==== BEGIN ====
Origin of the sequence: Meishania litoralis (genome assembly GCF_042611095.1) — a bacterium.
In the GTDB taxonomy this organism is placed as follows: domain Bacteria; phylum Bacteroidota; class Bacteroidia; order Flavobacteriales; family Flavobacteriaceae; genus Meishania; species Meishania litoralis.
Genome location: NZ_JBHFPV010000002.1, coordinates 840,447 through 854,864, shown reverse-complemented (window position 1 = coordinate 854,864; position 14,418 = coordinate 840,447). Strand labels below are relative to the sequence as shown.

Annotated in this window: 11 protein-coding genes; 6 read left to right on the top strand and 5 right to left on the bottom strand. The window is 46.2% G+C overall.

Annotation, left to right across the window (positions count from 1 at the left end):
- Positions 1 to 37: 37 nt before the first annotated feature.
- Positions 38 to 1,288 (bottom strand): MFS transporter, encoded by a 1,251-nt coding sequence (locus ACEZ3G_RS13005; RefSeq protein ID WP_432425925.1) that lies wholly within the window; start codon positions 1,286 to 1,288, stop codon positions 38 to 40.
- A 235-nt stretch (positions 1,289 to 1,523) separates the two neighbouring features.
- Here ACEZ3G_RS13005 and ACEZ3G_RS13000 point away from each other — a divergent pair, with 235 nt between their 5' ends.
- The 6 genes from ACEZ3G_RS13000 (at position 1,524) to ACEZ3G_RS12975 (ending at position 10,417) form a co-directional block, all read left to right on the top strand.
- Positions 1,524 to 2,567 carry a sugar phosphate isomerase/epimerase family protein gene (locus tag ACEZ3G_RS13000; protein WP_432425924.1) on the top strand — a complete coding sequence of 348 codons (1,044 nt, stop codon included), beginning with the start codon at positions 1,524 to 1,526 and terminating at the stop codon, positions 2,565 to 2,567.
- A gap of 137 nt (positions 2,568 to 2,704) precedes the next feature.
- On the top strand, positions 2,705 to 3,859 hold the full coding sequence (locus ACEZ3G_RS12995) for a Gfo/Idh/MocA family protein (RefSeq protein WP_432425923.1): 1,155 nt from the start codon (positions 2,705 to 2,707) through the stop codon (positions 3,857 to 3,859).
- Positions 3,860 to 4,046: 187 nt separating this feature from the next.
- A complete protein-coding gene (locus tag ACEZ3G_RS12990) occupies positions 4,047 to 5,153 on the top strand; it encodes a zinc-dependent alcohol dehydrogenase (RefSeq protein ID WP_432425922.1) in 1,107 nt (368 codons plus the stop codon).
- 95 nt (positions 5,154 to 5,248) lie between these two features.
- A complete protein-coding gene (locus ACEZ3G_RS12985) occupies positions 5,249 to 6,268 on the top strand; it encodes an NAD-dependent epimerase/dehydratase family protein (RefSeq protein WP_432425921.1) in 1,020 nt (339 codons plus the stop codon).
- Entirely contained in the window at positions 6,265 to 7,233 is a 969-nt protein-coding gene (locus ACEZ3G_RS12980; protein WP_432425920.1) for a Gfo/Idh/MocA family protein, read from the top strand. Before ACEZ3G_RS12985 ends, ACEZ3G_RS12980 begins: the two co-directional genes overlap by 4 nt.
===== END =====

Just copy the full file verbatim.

Origin of the sequence: Meishania litoralis (genome assembly GCF_042611095.1) — a bacterium.
In the GTDB taxonomy this organism is placed as follows: domain Bacteria; phylum Bacteroidota; class Bacteroidia; order Flavobacteriales; family Flavobacteriaceae; genus Meishania; species Meishania litoralis.
Genome location: NZ_JBHFPV010000002.1, coordinates 840,447 through 854,864, shown reverse-complemented (window position 1 = coordinate 854,864; position 14,418 = coordinate 840,447). Strand labels below are relative to the sequence as shown.

Annotated in this window: 11 protein-coding genes; 6 read left to right on the top strand and 5 right to left on the bottom strand. The window is 46.2% G+C overall.

Annotation, left to right across the window (positions count from 1 at the left end):
- Positions 1 to 37: 37 nt before the first annotated feature.
- Positions 38 to 1,288 (bottom strand): MFS transporter, encoded by a 1,251-nt coding sequence (locus ACEZ3G_RS13005; RefSeq protein ID WP_432425925.1) that lies wholly within the window; start codon positions 1,286 to 1,288, stop codon positions 38 to 40.
- A 235-nt stretch (positions 1,289 to 1,523) separates the two neighbouring features.
- Here ACEZ3G_RS13005 and ACEZ3G_RS13000 point away from each other — a divergent pair, with 235 nt between their 5' ends.
- The 6 genes from ACEZ3G_RS13000 (at position 1,524) to ACEZ3G_RS12975 (ending at position 10,417) form a co-directional block, all read left to right on the top strand.
- Positions 1,524 to 2,567 carry a sugar phosphate isomerase/epimerase family protein gene (locus tag ACEZ3G_RS13000; protein WP_432425924.1) on the top strand — a complete coding sequence of 348 codons (1,044 nt, stop codon included), beginning with the start codon at positions 1,524 to 1,526 and terminating at the stop codon, positions 2,565 to 2,567.
- A gap of 137 nt (positions 2,568 to 2,704) precedes the next feature.
- On the top strand, positions 2,705 to 3,859 hold the full coding sequence (locus ACEZ3G_RS12995) for a Gfo/Idh/MocA family protein (RefSeq protein WP_432425923.1): 1,155 nt from the start codon (positions 2,705 to 2,707) through the stop codon (positions 3,857 to 3,859).
- Positions 3,860 to 4,046: 187 nt separating this feature from the next.
- A complete protein-coding gene (locus tag ACEZ3G_RS12990) occupies positions 4,047 to 5,153 on the top strand; it encodes a zinc-dependent alcohol dehydrogenase (RefSeq protein ID WP_432425922.1) in 1,107 nt (368 codons plus the stop codon).
- 95 nt (positions 5,154 to 5,248) lie between these two features.
- A complete protein-coding gene (locus ACEZ3G_RS12985) occupies positions 5,249 to 6,268 on the top strand; it encodes an NAD-dependent epimerase/dehydratase family protein (RefSeq protein WP_432425921.1) in 1,020 nt (339 codons plus the stop codon).
- Entirely contained in the window at positions 6,265 to 7,233 is a 969-nt protein-coding gene (locus ACEZ3G_RS12980; protein WP_432425920.1) for a Gfo/Idh/MocA family protein, read from the top strand. Before ACEZ3G_RS12985 ends, ACEZ3G_RS12980 begins: the two co-directional genes overlap by 4 nt.